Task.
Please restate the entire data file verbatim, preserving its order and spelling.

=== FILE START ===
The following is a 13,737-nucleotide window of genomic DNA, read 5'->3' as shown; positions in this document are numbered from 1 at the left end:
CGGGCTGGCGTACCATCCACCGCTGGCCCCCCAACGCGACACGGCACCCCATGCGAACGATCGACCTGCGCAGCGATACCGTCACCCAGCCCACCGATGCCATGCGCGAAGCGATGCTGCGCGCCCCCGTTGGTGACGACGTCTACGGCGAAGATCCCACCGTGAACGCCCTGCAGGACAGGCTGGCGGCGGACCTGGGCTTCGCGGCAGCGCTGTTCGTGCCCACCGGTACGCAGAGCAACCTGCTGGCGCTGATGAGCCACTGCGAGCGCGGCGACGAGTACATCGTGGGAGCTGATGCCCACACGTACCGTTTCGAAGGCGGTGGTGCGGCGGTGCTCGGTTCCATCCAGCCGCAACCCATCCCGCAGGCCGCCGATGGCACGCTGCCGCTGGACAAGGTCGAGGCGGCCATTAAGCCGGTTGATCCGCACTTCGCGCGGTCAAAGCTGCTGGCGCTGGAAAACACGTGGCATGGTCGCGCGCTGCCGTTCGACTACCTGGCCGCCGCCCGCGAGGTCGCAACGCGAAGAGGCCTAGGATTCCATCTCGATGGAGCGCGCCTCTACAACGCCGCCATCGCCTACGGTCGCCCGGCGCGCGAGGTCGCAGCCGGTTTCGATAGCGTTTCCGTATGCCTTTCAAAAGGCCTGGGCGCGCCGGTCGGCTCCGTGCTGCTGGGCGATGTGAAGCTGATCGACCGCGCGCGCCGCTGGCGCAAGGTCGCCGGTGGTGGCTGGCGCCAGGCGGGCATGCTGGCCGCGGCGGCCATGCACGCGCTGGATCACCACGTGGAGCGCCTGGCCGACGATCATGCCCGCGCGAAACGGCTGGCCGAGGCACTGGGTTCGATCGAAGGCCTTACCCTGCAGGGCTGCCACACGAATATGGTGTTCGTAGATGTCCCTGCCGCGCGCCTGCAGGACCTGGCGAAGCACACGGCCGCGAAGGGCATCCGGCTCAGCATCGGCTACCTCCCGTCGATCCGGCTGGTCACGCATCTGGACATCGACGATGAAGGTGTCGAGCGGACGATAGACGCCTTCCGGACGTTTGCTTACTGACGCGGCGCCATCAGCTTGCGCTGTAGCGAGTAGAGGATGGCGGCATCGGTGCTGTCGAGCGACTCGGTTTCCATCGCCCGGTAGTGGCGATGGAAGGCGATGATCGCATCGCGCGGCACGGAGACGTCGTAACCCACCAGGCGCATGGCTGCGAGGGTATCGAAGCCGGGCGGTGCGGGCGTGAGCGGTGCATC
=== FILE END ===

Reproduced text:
The following is a 13,737-nucleotide window of genomic DNA, read 5'->3' as shown; positions in this document are numbered from 1 at the left end:
CGGGCTGGCGTACCATCCACCGCTGGCCCCCCAACGCGACACGGCACCCCATGCGAACGATCGACCTGCGCAGCGATACCGTCACCCAGCCCACCGATGCCATGCGCGAAGCGATGCTGCGCGCCCCCGTTGGTGACGACGTCTACGGCGAAGATCCCACCGTGAACGCCCTGCAGGACAGGCTGGCGGCGGACCTGGGCTTCGCGGCAGCGCTGTTCGTGCCCACCGGTACGCAGAGCAACCTGCTGGCGCTGATGAGCCACTGCGAGCGCGGCGACGAGTACATCGTGGGAGCTGATGCCCACACGTACCGTTTCGAAGGCGGTGGTGCGGCGGTGCTCGGTTCCATCCAGCCGCAACCCATCCCGCAGGCCGCCGATGGCACGCTGCCGCTGGACAAGGTCGAGGCGGCCATTAAGCCGGTTGATCCGCACTTCGCGCGGTCAAAGCTGCTGGCGCTGGAAAACACGTGGCATGGTCGCGCGCTGCCGTTCGACTACCTGGCCGCCGCCCGCGAGGTCGCAACGCGAAGAGGCCTAGGATTCCATCTCGATGGAGCGCGCCTCTACAACGCCGCCATCGCCTACGGTCGCCCGGCGCGCGAGGTCGCAGCCGGTTTCGATAGCGTTTCCGTATGCCTTTCAAAAGGCCTGGGCGCGCCGGTCGGCTCCGTGCTGCTGGGCGATGTGAAGCTGATCGACCGCGCGCGCCGCTGGCGCAAGGTCGCCGGTGGTGGCTGGCGCCAGGCGGGCATGCTGGCCGCGGCGGCCATGCACGCGCTGGATCACCACGTGGAGCGCCTGGCCGACGATCATGCCCGCGCGAAACGGCTGGCCGAGGCACTGGGTTCGATCGAAGGCCTTACCCTGCAGGGCTGCCACACGAATATGGTGTTCGTAGATGTCCCTGCCGCGCGCCTGCAGGACCTGGCGAAGCACACGGCCGCGAAGGGCATCCGGCTCAGCATCGGCTACCTCCCGTCGATCCGGCTGGTCACGCATCTGGACATCGACGATGAAGGTGTCGAGCGGACGATAGACGCCTTCCGGACGTTTGCTTACTGACGCGGCGCCATCAGCTTGCGCTGTAGCGAGTAGAGGATGGCGGCATCGGTGCTGTCGAGCGACTCGGTTTCCATCGCCCGGTAGTGGCGATGGAAGGCGATGATCGCATCGCGCGGCACGGAGACGTCGTAACCCACCAGGCGCATGGCTGCGAGGGTATCGAAGCCGGGCGGTGCGGGCGTGAGCGGTGCATC